"By running the workshops in a safe and protected environment it maintains some sense of normality for them, as well as giving their parents or carers some respite.

"It has worked really well.

"They understand the process and the rules and restrictions in place and have all accepted and followed them.”

For those that are still at home, the charity has provided social inclusion via phone calls and WhatsApp groups.

"Even if someone just rings to chat about what's on TV – just little small talk – it is important to keep in contact with our young people so they don't feel abandoned.”

Newbury Community Resource Centre has also been supplying activity packs to families with young carers.

Mr Hughes said: "We have been sending them craft sets and old-fashioned games, so that they don't just spend their time in front of a screen, but have something creative to do.

"Our aim has been to maintain a sense of normal as much as we can for everyone.”

Another part of the charity is the Growing 2gether project, based in Kingsclere, which is a horticultural therapy and environmental education centre for young people with learning and physical disabilities and those with mental health issues.

Although lockdown meant it had to temporarily shut down, it still sold all the plants it had.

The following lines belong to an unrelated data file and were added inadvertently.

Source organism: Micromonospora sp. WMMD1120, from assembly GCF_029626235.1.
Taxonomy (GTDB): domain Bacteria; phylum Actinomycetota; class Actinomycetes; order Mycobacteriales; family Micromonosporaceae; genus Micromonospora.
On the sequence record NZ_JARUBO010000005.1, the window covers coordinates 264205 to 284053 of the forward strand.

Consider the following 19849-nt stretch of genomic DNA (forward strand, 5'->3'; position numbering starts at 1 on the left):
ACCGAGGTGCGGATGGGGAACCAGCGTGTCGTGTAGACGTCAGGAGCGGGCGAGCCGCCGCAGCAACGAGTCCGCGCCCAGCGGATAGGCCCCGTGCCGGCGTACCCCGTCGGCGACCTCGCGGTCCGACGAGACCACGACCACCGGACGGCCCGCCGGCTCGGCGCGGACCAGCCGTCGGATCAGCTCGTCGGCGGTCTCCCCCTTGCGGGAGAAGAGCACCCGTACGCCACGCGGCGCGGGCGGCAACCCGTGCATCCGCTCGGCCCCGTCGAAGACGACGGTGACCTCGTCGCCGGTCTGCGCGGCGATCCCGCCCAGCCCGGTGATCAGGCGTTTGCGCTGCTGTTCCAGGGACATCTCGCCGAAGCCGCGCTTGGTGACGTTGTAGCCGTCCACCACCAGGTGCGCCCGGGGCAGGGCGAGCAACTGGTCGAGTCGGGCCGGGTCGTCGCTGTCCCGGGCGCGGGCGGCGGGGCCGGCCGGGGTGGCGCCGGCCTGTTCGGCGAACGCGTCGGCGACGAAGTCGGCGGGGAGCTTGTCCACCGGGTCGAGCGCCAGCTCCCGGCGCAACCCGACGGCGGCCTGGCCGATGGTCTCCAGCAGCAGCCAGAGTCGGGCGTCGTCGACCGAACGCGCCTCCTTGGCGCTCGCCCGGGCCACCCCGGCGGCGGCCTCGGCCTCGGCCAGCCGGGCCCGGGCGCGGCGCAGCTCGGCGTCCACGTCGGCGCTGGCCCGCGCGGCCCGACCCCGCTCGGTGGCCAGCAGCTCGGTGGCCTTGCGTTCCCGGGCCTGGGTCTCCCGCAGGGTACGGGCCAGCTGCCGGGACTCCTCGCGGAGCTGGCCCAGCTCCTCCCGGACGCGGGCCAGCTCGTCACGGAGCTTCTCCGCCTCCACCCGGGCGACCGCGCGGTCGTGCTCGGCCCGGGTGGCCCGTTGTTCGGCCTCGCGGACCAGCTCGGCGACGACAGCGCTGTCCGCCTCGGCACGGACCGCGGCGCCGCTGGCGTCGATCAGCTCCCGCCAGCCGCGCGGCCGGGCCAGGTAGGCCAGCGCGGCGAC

"We managed to sell all our stock online, delivering 10,000 plants across the area, including donations to all West Berkshire Council care homes to brighten them up.”

As lockdown restrictions ease, Mr Hughes said the charity had worked hard at getting the store safe and ready to welcome the public when it opened earlier this week.

He said it is selling all its usual goods, apart from books – "we decided that it would be impossible to control the handling of books, so it was easier to just remove them from the shop”.

The maximum number allowed in the shop at any one time is 20 and there are eight staff and volunteers on hand.

The shop opens at 10am, then shuts for an hour at lunchtime, for a clean.

The same cleaning routine happens when the shop closes at 4pm.

Mr Hughes said: "Our mantra is distance, distance, distance and handwashing, handwashing, handwashing.”

Sanitisers have been placed all around the shop for customers and the volunteers and, following Government guidelines, gloves, visors and masks are also available.

Mr Hughes says he has been overwhelmed by the way people have stepped up to help during this crisis.

"People basically are good and if given the opportunity to show their good side they always do – everybody has been pulling together.”

The Community Furniture Project shop in Bone Lane, on the Hambridge Road Industrial Estate, is open Monday to Friday 10am to 12.30pm and 1.30pm to 4pm.

Household collections have also started this week and you can book a collection by calling (01635) 43933.

If you want to take in donations, call and book a time slot so that the charity can safely manage the movement of people and goods in the loading area.

For more information, visit the Project's website.